Soybean crop-water production functions in a humid region across years and soils determined with APEX model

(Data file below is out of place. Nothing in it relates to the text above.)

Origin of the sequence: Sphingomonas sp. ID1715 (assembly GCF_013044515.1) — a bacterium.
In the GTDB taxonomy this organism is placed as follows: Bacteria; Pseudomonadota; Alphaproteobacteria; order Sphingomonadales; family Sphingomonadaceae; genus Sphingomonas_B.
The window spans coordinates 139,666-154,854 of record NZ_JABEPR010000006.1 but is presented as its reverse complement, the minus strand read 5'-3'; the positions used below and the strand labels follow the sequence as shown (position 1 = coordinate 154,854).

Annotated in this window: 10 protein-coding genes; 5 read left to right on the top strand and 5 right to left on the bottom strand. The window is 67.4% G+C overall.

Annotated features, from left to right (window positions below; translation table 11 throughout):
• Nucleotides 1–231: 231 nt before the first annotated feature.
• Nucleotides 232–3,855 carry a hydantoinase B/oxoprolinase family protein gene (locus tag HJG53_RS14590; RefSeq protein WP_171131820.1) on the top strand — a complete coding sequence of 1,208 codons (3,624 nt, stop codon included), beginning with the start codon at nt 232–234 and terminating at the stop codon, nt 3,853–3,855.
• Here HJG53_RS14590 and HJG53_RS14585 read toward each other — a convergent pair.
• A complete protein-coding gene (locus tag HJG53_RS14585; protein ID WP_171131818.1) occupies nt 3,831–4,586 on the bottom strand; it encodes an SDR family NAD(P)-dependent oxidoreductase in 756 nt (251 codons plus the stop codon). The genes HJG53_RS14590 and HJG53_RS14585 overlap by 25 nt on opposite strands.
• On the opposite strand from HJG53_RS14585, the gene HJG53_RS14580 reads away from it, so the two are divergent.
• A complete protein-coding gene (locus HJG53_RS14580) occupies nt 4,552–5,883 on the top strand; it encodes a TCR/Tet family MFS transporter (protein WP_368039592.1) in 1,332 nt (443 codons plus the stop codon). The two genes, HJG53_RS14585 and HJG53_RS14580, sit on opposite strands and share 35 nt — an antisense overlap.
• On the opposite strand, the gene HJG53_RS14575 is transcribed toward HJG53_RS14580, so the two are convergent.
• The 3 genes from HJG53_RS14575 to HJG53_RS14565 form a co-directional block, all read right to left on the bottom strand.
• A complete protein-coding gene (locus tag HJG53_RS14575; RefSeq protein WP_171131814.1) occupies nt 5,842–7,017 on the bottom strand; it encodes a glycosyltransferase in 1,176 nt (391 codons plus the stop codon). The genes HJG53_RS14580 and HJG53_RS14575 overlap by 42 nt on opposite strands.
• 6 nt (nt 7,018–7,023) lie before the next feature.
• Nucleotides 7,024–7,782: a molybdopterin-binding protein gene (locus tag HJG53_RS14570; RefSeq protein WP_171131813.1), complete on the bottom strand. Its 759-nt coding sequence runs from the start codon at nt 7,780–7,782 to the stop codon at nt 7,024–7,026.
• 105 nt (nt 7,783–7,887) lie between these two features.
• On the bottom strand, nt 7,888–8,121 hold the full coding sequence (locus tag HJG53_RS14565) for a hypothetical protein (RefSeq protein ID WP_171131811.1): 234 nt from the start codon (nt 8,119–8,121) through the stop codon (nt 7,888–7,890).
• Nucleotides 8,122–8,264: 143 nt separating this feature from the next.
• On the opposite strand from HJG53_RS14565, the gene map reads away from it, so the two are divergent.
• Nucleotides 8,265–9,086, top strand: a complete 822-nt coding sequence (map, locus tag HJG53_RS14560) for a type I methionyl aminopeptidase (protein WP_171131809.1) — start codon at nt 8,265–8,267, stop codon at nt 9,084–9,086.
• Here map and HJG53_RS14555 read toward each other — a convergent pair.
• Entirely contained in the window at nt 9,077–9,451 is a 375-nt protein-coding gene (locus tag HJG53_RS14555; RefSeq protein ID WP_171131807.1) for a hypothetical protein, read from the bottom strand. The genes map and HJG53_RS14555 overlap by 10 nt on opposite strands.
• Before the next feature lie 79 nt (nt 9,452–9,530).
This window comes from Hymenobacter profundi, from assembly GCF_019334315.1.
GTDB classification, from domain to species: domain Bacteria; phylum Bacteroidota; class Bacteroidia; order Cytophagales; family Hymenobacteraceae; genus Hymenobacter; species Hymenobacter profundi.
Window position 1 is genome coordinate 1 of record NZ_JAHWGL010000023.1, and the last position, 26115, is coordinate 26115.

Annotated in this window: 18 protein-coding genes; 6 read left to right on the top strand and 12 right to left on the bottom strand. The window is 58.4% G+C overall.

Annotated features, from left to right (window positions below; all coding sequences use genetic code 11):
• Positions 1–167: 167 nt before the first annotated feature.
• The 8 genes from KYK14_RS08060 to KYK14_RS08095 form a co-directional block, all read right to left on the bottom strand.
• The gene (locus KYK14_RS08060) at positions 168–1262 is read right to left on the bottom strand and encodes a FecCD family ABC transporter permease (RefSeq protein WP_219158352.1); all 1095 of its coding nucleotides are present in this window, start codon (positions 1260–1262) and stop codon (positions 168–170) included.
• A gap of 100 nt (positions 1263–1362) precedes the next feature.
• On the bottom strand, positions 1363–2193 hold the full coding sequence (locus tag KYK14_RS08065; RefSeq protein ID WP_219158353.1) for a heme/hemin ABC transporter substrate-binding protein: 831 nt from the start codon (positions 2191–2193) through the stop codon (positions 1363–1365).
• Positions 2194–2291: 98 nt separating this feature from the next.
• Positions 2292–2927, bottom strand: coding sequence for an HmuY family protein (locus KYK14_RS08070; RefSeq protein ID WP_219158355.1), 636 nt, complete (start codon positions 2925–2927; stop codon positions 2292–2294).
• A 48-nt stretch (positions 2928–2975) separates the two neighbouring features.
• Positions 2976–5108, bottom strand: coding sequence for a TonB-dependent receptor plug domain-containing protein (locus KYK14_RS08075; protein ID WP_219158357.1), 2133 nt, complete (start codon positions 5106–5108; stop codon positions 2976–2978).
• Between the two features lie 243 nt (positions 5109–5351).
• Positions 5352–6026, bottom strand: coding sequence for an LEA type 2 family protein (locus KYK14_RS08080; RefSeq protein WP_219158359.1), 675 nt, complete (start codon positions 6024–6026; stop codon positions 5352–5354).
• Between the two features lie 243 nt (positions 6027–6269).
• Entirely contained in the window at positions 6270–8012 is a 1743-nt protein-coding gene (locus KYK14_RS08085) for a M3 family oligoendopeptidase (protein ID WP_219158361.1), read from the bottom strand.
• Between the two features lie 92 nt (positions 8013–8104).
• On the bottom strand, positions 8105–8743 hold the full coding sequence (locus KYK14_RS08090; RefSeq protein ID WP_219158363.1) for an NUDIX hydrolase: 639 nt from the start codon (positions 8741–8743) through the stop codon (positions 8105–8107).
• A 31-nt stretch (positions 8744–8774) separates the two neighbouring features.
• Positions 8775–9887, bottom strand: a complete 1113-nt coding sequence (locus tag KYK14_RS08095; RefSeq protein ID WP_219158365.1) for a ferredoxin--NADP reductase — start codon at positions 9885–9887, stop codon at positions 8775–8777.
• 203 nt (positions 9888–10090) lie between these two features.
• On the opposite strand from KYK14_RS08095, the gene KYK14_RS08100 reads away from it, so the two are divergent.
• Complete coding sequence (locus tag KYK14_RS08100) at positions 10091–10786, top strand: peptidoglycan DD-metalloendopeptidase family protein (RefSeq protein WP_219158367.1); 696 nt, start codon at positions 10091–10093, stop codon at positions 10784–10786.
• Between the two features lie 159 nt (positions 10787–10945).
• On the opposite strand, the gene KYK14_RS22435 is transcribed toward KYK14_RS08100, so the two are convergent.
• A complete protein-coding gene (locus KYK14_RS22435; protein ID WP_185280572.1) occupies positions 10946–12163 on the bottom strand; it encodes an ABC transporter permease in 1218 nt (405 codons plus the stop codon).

Crop production as a function of water use or water applied, called the crop water production function (CWPF), is a useful tool for irrigation planning, design and management. However, these functions are not only crop and variety specific they also vary with soil types and climatic conditions (locations). Derivation of multi-year average CWPFs through field experiments for different locations and soils is time-consuming and expensive, as it requires careful long-term and multi-location field experiments to obtain them. Process based crop system models provide a useful tool for determining CWPFs using short term field experimental data for calibration and validation. The aim of this study was to determine soybean CWPFs using the Agricultural Policy/Environmental eXtender (APEX) model across three soil types (Vaiden-silty clay, Cahaba-sandy loam, and Demopolis-clay loam) and three weather conditions (14-year average from 2002 to 2015, dry, and wet) of a humid irrigated region in Mississippi, USA. The results showed that the relationship between simulated soybean grain yield (GY) and the seasonal crop evapotranspiration (ET) for each soil under 14-year average weather condition was linear. Compared with the Vaiden soil, the Cahaba and Demopolis soils had slightly higher water use efficiency (WUE) over 14-year average weather conditions. The CWPFs for GY vs supplemental irrigation were cubic polynomials for all soil types and weather conditions, with varying coefficients. The maximum values of irrigation water use efficiency (IWUE) derived from these cubic CWPFs varied from 2.58 to 9.89kgha−1mm−1 across soils and weather conditions. The irrigation amount during the growing season required (Imax) to achieve the maximum GY for soybean also had a wide range of values, from 110 to 405mm. The IWUE and Imax were related to available water holding capacity of soils. The relationship between GY and total plant available water supply (TWS) was also a cubic function, with coefficients varying with soil types and climatic conditions. The yield response factor (Ky) was 1.24 (greater than 1.00) when averaged over 14 years’ weather data, indicating that soybean was very sensitive to water stress even in a humid region like Mississippi. Thus, supplemental irrigation was necessary to increase GY and ensure stability in yields.